Scorsese is more concerned with the character study of Frank and the gangsters involved with Hoffa than with the politics—the politics of the film are spot on, but they take a backburner. Scorsese has never been an explicitly “political filmmaker” because he understands that in some cases a movie can be bogged down by politics instead of focusing on universal themes, although by watching his films you get a pretty good idea of his own politics. Gangs of New York, for instance, brilliantly shows the initial utopian promise of America quickly fading into rampant corruption in all areas, with the powers at be using ethical rivalries to pacify the poor.
The much talked about de-aging technique used to have De Niro, Pacino and Pesci be able to play younger versions of their characters is something you get used to for the most part. The WW2 flashback looks a little too “Call of Duty,” and De Niro in his mid ’70s doesn’t move like he did back then, so some acts of violence make younger Frank seem prematurely geriatric. They could’ve used younger actors for these roles, and it would’ve probably worked better, but surprisingly for somebody who is such a classicist Scorsese isn’t afraid to embrace new technology when the project requires it.
In closing, The Irishman may not the crowning jewel of Scorsese’s career, but it sums up all his obsessions in a relatively breezy three and a half hours. The majority of the supporting cast are players from TV shows Scorsese has been involved with in the last decades, Boardwalk Empire and Vinyl, such as Ray Romano, Bobby Cannavale, Stephen Graham and Jack Huston. When the film came out there was much controversy about the fact that Anna Paquin only has seven lines in the entire film, but her performance just proves that you can say everything you need to get across with just body gestures… it’s called acting. Marty’s long-time collaborator Harvey Keitel also pops up for a couple scenes and steals it. I could have used more Keitel, but so could any film.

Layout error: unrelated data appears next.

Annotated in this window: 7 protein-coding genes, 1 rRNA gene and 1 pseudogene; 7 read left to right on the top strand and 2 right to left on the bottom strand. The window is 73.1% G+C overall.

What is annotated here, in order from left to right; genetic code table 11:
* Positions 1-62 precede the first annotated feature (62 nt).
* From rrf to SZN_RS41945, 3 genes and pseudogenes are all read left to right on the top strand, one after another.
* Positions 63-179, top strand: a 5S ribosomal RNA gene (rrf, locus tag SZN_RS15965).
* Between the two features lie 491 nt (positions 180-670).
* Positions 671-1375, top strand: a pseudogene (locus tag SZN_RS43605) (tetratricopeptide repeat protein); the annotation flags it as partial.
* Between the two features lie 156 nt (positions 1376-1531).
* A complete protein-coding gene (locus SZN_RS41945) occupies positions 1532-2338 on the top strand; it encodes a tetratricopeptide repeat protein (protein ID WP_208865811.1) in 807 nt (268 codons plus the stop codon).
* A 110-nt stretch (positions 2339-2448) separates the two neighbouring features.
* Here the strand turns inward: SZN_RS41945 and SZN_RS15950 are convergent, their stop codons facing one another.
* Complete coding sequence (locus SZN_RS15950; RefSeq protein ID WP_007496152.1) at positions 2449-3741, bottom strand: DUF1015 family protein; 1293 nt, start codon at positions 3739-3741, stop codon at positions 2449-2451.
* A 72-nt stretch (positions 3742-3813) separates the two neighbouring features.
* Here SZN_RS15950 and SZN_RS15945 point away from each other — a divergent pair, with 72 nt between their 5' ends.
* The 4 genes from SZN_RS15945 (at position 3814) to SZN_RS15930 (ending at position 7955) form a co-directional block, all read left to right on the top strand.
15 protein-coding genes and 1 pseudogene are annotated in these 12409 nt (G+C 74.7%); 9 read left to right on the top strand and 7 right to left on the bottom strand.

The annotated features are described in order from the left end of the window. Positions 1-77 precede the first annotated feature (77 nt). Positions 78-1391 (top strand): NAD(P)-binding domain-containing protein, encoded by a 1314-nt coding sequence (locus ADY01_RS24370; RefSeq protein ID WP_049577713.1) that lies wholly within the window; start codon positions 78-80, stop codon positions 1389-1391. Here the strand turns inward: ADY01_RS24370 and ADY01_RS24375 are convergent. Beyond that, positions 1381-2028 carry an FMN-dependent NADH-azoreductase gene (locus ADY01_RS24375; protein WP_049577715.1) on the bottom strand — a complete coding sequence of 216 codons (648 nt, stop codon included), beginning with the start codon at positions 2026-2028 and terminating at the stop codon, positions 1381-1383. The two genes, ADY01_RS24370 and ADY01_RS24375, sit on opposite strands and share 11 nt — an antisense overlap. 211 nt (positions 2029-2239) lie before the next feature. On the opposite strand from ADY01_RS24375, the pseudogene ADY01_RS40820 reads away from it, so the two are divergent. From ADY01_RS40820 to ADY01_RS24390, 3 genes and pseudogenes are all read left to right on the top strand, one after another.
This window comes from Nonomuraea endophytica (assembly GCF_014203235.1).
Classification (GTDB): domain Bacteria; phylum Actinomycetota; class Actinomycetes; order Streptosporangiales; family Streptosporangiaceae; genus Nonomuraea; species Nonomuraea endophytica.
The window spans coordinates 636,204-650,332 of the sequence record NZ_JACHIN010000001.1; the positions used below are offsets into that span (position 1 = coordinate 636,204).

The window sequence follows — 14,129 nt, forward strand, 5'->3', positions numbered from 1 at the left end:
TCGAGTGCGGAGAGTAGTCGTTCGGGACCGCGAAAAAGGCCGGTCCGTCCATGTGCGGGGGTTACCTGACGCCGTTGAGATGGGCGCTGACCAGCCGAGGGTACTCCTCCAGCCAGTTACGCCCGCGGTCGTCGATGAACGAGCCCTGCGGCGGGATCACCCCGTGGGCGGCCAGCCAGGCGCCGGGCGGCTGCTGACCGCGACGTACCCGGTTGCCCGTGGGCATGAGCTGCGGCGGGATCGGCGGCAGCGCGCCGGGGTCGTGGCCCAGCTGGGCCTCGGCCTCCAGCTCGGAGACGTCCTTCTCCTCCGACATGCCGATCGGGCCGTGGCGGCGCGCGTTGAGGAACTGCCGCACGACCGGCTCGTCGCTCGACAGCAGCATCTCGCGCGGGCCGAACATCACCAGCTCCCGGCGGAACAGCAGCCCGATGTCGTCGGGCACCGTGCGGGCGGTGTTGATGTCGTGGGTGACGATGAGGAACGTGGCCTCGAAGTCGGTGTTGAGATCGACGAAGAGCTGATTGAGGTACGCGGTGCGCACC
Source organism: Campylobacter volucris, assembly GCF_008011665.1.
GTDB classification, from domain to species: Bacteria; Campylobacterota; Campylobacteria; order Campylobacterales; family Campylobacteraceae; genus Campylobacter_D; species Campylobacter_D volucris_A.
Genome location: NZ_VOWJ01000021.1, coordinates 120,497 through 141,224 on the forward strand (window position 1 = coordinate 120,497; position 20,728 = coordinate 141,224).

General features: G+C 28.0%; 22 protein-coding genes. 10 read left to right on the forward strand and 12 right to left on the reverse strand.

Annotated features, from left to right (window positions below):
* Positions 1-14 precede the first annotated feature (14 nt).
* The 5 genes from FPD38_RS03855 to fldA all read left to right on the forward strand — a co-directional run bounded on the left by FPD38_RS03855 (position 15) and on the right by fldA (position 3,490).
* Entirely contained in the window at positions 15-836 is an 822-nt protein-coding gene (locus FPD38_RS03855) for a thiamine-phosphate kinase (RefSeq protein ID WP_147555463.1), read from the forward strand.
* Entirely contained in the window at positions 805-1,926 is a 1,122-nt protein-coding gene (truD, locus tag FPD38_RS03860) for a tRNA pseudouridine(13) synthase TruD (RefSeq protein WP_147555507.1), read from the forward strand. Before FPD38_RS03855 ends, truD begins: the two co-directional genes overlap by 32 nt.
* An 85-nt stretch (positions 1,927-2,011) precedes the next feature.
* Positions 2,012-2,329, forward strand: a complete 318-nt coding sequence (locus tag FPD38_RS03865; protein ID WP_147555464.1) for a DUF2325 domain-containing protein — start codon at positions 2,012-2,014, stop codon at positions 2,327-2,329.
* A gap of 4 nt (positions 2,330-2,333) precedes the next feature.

Criterion Collection, which has become the defacto distributor of Netflix-released films deemed “worthy” enough to get the home video treatment, has compiled a two-disc Blu-Ray set. The first disc is just the film, given its length, with the second disc including a making-of documentary, roundtable discussion with Scorsese, De Niro, Pacino and Pesci, video essay from critic Farran Smith Nehme, some more featurettes, and archival interviews with Sheeran and Hoffa, alongside teaser and theatrical trailers. The booklet includes an essay from Geoffrey O’Brien.